31 May, 2006

Liberal Boomers Clinging to a Fantasy of Their Youth

Check out a spectacularly insightful, tightly crafted two-parter, "Preserving a Vision", by Thomas Sowell on why liberal boomers find it next to impossible to change their views in light of reality:

Part I (May 30th)
Part II (today)

Short summary: liberals are faced with the daunting prospect of digging out the very foundations under the story of how they've found meaning in their lives. (Sometimes that's a figurative process. At least once - in our own neighborhood, it became quite literal.) Sowell's pair of columns is (as usual) chock full of facts useful in cocktail-party banter with boomer liberals ignorant (or insistent on a halcyon re-write) of history - especially of the '60s and '70s.

For those liberals who lived through the 1960s, that was often also the springtime of their youth, increasingly treasured as a memory, as the grim realities of old age settle down upon them today. It is expecting an awful lot to expect them to consider any alternative vision of the world, especially one that shatters the beautiful picture of themselves as wise and compassionate saviors of society. But what are the facts?

...Both the Civil Rights Act of 1964 and the Voting Rights Act of 1965 had a higher percentage of Congressional Republicans voting for their enactment than the percentage of Congressional Democrats. You can check it out in The Congressional Record. [Rumor has it that Lincoln was a Republican too. - KM]

...For decades, the liberal media and the intelligentsia have had to struggle mightily against good economic news. Their whole vision of the world -- and of themselves -- is at stake...What can the liberal-left do? They can keep pointing out how the bottom 20 percent's share of the national income is declining... Of course people don't live on percentage shares, they live on real income... How do most people get income? They work for it. What happens when pay for work goes up? The gap between those who are working and those who are not widens. Most of the people in the bottom 20 percent are not full-time, year-around workers... Three-quarters of the people in the bottom 20 percent in 1975 were also in the top 40 percent at some point over the next two decades... people earning the minimum wage... have declined from 7.8 million to just over 2 million [since 1980], even though the population as a whole has been growing.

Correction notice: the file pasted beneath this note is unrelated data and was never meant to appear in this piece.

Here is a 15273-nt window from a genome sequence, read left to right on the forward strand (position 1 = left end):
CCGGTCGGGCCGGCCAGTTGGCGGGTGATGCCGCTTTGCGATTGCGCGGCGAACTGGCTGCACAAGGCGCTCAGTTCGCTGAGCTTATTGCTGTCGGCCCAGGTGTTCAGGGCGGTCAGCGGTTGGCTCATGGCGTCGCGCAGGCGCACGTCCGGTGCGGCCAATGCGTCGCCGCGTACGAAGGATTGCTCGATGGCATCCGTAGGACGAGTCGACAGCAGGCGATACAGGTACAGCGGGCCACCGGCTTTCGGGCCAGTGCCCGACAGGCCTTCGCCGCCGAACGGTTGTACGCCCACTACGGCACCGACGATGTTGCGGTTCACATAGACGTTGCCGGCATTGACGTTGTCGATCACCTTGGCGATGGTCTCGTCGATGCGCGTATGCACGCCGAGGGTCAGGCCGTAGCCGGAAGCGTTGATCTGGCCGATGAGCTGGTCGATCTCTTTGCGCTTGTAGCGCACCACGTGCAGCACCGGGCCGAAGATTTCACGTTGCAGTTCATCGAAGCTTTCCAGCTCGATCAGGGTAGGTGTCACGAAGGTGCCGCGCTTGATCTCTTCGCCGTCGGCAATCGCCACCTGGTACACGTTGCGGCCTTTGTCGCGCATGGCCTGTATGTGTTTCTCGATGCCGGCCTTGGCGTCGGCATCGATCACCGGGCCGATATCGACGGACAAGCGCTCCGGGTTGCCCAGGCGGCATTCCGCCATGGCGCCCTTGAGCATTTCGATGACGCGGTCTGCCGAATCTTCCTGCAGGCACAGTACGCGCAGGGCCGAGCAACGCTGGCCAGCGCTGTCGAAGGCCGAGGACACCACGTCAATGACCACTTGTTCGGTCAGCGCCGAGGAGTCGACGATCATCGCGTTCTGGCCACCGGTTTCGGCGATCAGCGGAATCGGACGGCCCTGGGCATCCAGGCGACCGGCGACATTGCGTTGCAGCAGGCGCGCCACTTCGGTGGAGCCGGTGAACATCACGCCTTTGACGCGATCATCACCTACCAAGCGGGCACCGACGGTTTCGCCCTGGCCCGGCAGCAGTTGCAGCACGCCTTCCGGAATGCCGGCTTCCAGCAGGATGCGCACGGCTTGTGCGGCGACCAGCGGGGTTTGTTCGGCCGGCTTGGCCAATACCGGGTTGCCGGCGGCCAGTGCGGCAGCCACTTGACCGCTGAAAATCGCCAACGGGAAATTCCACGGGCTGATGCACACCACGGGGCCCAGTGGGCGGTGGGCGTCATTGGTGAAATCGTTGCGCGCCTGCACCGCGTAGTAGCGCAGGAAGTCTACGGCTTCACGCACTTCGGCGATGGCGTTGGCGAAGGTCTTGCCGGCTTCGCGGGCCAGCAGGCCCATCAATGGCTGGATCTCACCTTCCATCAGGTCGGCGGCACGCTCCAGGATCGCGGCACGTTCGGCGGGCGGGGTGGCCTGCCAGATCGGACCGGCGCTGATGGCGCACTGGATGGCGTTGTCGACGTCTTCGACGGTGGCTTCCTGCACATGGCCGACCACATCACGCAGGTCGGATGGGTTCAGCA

Interview or Recruitment Ad? Ahmadinejad's Hidden Agenda

Well, duh... It must be the steady diet of ibuprofen we're on for this wretched thrown back that's dulled our senses to the obvious connection between suicide bomber recruitment and Ahmadinejad's Spiegel "interview". Fortunately Captain Ed picks up the slack:

Apparently Ahmadinejad's attempts to provoke German fringe-dwellers have a ready audience, as Der Spiegel reports that three German women had to be tracked down and arrested after proclaiming their readiness to act as suicide bombers in Iraq...
The interview, in other words, does not exist on a plane of neat intellectual debate without immediate real-world consequences. And SPIEGEL bears responsibility for letting it happen. The more we reflect on it in fact, the more we see it as a case of the media being used like a two-bit hooker. Big personality. Big headlines. Big sales. Next story... just doing our job...

Ahmadinejad meanwhile, is pursuing a strategy of splitting European opinion (assuming he can't co-opt it altogether, which remains a distinct possibility). More importantly, he is influencing European voters in such a way as to put pressure on their leaders to avoid getting too chummy with any emerging U.S.-led coalition of the willing. This is war, folks. SPIEGEL just became an instrument in it.

Lest that thought seem extreme (c'mon KM, nobody is really buying Ahmadinejad's arguments, are they?), try this post from an apparently German blogger.
Rather then [sic] an unintelligent maniac [Ahmadinejad] answers the questions that he is given thoughtful[ly. He] has [a] point in half of them and he defuses lots of his earlier misrepresented statement[s]. His ideas do make sense - I just which [wish?] he would leave the Holocaust out of the game as this just draws the masses against him... [emphasis added]
"[Ahmadinejad's] ideas do make sense"... Ponder that for a moment.

That post didn't take any trouble to find. There are plenty of others just like it. Try this one for example - again, easy to find after a single Technorati search and perusal of half a dozen blogs:
Personally, I think Ahmadinejad highlights the big elephant in the living room, as it were. Right or wrong, that's the issue.
He's referring it seems, to the justification for the existence of Israel. Yes folks, this is 2006. "Right or wrong"... Whatever. It's just the blue team and the red team and there's really no difference between them. No history. No judgment. No question about why Iran has become a fair-weather friend to the Palestinians to the point of steering most of the interview to that topic.

Neither site is on the neo-Nazi fringe. They are both - to all outward appearances anyway - just run-of-the-mill personal blogs out of Europe. The writers fail to comprehend that Holocaust denial and Ahmadinejad's desire to eradicate Israel are of a piece. One does not get Mussolini's trains running on time without Mussolini cracking heads in order to get them that way. Blogger #1 continues, unable to string together two sentences without incorporating Ahmadinejad's talking points almost verbatim: